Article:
The Aston Martin Valhalla has had a curious road to production. It was initially unveiled in prototype form in 2019, with speculation it would utilise a six-cylinder powerplant. Two years have passed since and, judging on how different the model now looks in its newly revealed production guise, Aston has clearly been hard at work.
Aston Martin has deployed a series of visual changes that soften the Valhalla. The new grille gives the model a more familial look, and the aggressive side pod look has been toned down, too.
The biggest story, though, is the engine. There’s no six-popper to be seen; Aston Martin instead leaning on its relationship with Mercedes-AMG to use the marque’s famed 4.0-litre bi-turbo V8 engine paired to two electric motors.
By itself, the V8 develops a fairly potent 551kW of power. The two electric motors are the icing on the performance cake, though, adding another 150kW, for an outright power output of 698kW and 1000Nm of torque.
According to Aston, the 100km/h marker can be hit in as little as 2.5 seconds, and top speed is limited to 330km/h. The brand also claims that the Valhalla should be capable of a sub six-and-a-half-minute lap time at the Nurburgring Nordschleife.
The Valhalla’s hybrid system is clearly anything but an afterthought. With a motor placed on each axle, the British marque says that the engine and motors can all run in different gears at the same time in order to always be ready to deliver power with the least amount of delay or lag.
There are a few interesting quirks to note. When the model is driving in electric mode, for example, it becomes a front-wheel drive car … since it only uses the front-mounted motor. The eight-speed double-clutch box also technically doesn’t come with a reverse gear. Instead one of the electric motors works in reverse.
In the aforementioned electric mode, Aston Martin says the Valhalla can hit 130km/h; enough to hold its own in motorway traffic. You won’t be doing this too often, though, as the model’s pure electric range is only rated for 15km.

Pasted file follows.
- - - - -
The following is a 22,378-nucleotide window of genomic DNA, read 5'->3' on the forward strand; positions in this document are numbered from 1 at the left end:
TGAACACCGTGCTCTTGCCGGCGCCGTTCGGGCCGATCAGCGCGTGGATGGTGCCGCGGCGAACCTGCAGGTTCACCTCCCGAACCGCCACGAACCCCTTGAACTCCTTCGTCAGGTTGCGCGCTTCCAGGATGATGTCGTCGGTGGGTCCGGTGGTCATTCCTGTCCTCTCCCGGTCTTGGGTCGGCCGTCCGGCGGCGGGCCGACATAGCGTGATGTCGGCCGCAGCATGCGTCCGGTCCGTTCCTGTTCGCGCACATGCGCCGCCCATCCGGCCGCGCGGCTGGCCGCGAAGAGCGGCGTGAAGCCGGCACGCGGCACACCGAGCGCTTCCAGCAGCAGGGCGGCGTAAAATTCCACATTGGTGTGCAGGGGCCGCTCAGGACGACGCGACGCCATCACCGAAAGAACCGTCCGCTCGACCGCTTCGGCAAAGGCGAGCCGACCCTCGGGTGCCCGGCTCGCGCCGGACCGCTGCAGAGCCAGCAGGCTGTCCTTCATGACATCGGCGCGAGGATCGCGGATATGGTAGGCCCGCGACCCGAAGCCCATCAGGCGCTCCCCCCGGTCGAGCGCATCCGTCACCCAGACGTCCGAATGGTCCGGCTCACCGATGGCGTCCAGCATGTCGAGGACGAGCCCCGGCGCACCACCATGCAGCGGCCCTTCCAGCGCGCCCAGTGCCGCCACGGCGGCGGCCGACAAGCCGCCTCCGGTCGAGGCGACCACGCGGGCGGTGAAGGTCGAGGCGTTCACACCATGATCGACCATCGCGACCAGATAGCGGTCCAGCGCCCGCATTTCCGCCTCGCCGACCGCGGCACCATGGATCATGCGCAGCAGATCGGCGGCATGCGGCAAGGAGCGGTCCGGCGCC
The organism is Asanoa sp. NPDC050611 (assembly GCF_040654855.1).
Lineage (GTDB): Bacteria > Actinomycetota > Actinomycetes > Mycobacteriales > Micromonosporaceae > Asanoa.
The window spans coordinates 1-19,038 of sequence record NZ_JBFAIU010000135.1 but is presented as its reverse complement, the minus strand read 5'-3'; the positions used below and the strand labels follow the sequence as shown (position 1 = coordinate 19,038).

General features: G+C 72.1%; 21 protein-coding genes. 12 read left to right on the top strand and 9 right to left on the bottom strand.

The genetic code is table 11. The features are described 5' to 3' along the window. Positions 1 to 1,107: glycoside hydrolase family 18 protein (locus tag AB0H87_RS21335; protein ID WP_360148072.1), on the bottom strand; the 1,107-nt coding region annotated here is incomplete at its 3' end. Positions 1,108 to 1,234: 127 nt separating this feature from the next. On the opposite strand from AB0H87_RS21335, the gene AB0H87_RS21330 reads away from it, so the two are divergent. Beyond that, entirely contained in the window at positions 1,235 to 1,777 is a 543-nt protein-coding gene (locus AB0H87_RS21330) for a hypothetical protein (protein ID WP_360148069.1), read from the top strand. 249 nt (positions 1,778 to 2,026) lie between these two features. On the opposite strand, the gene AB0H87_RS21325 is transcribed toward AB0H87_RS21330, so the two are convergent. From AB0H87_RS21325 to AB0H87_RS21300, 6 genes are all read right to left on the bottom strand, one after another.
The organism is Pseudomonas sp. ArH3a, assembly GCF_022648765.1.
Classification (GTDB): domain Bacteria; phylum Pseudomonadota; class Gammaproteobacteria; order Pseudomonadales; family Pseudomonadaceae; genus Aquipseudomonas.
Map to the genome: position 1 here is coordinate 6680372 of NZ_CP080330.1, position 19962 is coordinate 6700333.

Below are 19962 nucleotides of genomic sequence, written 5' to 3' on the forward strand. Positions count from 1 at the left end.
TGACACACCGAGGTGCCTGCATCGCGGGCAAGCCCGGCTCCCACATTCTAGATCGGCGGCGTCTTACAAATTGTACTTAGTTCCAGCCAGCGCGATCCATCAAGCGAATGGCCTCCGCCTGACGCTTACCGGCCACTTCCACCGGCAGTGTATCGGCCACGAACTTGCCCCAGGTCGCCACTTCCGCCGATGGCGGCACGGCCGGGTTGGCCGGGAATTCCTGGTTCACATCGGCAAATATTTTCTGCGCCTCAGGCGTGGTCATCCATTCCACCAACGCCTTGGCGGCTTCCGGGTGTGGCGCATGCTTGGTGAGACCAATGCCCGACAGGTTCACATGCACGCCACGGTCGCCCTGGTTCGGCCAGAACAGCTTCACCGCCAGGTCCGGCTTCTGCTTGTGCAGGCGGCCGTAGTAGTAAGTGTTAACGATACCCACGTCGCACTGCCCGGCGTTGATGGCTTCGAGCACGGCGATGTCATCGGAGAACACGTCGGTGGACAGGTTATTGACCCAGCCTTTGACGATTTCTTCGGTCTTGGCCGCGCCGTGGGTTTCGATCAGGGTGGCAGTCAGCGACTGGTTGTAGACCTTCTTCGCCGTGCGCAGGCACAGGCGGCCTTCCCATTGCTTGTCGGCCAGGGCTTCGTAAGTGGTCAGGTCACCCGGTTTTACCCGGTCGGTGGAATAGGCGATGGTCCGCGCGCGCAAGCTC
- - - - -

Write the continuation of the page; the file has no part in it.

All up, the whole package tips the scales at just 1550kg, thanks in part to Aston’s use of a carbon fibre tub. It’s one of numerous cues that link to the brand’s learnings through motorsport. The Formula 1-style pushrod suspension with inboard Multimatic springs and Adaptive Spool Valve dampers is another cue, as is the active aero capable of 600kg of downforce at 240km/h.
It’s tempting to assume that, given all of the above, the Valhalla is some kind of hardened no-compromise racer for the road. But, maybe unsurprisingly given Aston’s luxury chops, it aims to also be an easygoing hypercar to live with.
There’s a new touchscreen system with Apple CarPlay and Android Auto. Dual-zone climate control and a full suite of safety tech (including radar cruise control, blind spot monitoring, and the like) will feature, too. Aston plans to release the first pics of the cabin at a later date.
“Though the legacy of Valkyrie is clear, Valhalla is now a more mature, fully resolved piece of design,” said Marek Reichman, Aston Martin’s Chief Creative Officer. “One which combines the pure aerodynamic function you would expect from a marque competing in Formula 1 together with the beautiful form, striking proportions, and exemplary detailing for which Aston Martin is renowned.”